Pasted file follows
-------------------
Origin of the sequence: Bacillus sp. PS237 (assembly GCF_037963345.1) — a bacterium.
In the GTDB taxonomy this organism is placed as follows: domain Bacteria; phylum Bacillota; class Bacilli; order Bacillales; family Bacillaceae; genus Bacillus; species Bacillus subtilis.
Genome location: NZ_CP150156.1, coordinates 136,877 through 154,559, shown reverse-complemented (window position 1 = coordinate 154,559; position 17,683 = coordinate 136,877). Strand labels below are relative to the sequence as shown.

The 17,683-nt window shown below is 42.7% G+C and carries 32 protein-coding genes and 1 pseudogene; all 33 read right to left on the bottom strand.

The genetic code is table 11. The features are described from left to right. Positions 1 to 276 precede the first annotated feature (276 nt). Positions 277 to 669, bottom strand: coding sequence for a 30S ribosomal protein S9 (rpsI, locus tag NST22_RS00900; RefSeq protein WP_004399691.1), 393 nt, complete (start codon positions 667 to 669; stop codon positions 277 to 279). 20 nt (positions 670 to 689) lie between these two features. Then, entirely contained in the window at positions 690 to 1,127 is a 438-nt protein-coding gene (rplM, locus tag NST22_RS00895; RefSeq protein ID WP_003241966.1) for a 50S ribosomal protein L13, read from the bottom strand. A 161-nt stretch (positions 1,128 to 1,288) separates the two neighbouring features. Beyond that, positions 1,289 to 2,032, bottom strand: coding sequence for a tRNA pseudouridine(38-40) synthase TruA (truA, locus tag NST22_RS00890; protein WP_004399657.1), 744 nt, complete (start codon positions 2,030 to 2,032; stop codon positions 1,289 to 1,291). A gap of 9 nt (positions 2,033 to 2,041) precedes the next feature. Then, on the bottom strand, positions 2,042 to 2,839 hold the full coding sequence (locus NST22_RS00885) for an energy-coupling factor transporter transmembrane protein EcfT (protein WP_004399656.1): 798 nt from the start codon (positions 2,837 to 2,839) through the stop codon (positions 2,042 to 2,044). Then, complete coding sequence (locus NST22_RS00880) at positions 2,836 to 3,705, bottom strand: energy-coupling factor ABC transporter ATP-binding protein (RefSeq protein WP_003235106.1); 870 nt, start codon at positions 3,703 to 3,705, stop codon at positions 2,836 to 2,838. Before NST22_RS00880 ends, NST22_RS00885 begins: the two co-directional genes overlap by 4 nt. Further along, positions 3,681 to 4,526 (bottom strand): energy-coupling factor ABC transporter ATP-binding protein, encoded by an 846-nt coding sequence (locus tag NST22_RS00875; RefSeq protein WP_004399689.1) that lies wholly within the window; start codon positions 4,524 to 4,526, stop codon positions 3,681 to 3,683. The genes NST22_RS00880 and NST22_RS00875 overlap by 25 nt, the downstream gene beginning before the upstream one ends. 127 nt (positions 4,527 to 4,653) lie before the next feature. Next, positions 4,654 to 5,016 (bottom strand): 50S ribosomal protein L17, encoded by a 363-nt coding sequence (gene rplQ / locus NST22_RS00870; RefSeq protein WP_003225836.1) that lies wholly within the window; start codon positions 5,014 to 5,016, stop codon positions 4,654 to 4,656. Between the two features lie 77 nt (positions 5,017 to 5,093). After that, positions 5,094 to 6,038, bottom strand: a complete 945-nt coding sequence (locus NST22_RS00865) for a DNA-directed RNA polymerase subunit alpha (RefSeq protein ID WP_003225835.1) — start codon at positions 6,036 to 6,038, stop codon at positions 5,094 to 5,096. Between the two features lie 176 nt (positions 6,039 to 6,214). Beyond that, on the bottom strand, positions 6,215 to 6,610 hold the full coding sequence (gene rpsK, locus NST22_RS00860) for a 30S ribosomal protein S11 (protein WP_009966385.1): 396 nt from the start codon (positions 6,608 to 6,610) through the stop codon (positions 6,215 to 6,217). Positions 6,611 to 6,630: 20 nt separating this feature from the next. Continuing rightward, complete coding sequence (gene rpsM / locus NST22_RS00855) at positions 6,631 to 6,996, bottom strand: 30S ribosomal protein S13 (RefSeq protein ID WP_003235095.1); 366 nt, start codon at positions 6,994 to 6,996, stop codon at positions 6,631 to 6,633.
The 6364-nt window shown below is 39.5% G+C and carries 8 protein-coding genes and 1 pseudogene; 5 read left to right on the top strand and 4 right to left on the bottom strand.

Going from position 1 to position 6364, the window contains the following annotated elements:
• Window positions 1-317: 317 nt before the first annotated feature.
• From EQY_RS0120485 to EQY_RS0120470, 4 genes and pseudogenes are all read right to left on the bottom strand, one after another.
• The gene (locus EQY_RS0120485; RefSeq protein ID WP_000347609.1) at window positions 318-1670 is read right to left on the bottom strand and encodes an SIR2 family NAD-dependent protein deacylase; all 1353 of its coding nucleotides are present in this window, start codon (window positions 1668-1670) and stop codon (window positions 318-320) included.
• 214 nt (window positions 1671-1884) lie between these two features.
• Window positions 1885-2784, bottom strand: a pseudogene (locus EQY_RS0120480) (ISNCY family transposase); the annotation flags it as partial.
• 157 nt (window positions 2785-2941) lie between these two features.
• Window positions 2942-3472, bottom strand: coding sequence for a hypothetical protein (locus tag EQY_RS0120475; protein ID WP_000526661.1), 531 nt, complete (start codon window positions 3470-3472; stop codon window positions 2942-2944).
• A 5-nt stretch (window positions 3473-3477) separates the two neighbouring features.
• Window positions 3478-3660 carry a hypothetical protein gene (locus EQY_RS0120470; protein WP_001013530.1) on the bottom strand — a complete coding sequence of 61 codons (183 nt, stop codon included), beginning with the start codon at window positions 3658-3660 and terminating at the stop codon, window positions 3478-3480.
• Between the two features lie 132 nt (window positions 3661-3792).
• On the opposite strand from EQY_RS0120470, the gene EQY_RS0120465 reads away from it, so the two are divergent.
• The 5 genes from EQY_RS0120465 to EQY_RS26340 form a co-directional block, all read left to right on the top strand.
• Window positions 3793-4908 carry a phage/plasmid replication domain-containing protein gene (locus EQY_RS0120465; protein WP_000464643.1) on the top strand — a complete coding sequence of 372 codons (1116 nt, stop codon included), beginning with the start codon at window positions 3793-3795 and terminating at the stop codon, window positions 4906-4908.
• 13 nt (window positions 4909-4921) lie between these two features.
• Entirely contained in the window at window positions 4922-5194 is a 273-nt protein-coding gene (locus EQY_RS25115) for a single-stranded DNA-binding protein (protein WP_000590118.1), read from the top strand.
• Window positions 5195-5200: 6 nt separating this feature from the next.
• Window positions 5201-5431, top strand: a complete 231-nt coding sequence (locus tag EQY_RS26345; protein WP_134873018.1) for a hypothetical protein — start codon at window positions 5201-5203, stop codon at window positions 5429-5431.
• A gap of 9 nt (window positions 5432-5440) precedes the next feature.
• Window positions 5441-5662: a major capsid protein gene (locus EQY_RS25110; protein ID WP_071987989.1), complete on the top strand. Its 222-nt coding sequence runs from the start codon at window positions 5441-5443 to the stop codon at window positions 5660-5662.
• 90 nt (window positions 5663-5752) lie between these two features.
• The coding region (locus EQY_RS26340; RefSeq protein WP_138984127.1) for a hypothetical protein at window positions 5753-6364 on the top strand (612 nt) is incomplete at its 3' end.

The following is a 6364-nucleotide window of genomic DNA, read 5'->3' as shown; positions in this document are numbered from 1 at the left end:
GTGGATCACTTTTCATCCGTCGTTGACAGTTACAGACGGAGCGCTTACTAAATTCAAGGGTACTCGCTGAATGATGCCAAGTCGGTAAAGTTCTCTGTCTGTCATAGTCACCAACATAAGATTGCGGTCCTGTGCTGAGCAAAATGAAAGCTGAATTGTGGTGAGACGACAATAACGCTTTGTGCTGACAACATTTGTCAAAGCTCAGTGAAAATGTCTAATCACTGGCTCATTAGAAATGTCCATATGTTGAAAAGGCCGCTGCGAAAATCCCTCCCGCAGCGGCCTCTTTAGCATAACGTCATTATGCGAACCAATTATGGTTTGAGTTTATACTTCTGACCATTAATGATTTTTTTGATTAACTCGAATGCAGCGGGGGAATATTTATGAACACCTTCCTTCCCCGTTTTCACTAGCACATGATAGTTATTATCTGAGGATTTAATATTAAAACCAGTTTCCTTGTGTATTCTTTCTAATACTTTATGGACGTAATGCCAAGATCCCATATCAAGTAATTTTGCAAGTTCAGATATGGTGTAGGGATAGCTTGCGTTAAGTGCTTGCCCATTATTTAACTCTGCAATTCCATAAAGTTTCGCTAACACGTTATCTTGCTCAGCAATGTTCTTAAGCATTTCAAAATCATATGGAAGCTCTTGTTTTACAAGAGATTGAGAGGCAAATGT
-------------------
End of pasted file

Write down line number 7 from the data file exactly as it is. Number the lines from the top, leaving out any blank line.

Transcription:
Going from position 1 to position 6364, the window contains the following annotated elements: